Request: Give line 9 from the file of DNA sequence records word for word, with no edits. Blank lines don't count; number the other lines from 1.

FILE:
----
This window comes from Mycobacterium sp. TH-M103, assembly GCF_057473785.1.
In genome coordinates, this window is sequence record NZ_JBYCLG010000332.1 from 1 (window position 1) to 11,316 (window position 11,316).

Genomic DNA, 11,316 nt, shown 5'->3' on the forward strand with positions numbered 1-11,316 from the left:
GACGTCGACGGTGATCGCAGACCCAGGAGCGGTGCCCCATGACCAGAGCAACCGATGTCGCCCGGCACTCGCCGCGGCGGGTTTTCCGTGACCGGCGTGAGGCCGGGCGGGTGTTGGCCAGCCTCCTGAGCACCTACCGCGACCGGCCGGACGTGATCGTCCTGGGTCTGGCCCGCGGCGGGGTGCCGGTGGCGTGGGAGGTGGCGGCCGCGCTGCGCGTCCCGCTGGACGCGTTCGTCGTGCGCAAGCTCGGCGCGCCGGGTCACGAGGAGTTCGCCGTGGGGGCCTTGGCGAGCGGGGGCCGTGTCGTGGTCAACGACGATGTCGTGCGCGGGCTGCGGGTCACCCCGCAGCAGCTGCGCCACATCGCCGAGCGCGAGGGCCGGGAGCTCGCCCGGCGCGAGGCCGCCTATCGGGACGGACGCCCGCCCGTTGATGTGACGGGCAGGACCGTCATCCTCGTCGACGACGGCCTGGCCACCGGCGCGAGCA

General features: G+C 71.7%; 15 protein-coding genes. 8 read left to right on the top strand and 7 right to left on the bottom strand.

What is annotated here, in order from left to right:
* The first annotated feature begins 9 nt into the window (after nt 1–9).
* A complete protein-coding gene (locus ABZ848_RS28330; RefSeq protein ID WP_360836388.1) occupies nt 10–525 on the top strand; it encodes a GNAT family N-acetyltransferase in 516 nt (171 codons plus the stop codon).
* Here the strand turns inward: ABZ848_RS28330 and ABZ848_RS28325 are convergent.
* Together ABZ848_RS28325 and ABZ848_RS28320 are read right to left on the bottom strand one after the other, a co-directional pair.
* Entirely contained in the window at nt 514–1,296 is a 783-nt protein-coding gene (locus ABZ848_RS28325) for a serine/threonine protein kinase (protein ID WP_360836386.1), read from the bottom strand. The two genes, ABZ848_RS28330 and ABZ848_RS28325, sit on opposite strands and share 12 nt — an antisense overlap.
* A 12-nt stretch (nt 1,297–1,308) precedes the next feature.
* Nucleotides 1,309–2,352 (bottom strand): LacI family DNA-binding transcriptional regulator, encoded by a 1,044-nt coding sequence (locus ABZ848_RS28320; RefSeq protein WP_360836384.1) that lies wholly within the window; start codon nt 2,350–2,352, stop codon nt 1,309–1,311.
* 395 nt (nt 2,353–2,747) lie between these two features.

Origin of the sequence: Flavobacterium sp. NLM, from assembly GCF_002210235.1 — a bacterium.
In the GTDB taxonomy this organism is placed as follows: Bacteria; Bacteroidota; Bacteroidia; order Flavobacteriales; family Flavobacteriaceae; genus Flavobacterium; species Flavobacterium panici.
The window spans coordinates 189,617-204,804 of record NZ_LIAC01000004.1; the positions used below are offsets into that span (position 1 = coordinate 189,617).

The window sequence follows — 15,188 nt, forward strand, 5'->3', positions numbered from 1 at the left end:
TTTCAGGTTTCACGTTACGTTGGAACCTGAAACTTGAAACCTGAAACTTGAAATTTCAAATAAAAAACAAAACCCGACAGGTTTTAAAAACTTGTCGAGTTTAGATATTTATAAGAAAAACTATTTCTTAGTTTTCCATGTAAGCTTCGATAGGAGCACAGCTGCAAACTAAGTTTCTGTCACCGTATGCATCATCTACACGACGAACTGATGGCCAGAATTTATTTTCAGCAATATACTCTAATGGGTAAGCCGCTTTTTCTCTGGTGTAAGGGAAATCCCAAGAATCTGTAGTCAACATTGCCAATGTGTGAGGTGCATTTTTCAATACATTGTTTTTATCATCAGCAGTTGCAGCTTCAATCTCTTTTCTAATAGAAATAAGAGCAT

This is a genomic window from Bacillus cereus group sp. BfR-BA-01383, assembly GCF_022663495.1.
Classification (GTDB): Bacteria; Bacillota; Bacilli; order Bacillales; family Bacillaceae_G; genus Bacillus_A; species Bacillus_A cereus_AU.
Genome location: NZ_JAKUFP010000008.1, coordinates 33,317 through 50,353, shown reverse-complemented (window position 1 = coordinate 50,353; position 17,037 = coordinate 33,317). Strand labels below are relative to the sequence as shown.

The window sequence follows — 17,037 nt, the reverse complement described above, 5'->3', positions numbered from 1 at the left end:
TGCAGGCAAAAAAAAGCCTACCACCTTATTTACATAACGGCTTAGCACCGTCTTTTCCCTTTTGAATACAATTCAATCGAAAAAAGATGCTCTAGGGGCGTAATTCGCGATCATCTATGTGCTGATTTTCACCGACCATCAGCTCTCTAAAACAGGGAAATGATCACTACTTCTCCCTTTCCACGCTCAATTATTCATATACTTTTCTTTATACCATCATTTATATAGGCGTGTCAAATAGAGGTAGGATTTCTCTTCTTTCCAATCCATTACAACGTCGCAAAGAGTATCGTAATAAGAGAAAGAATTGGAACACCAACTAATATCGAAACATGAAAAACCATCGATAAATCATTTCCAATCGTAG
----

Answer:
* Here the strand turns inward: ABZ848_RS28330 and ABZ848_RS28325 are convergent.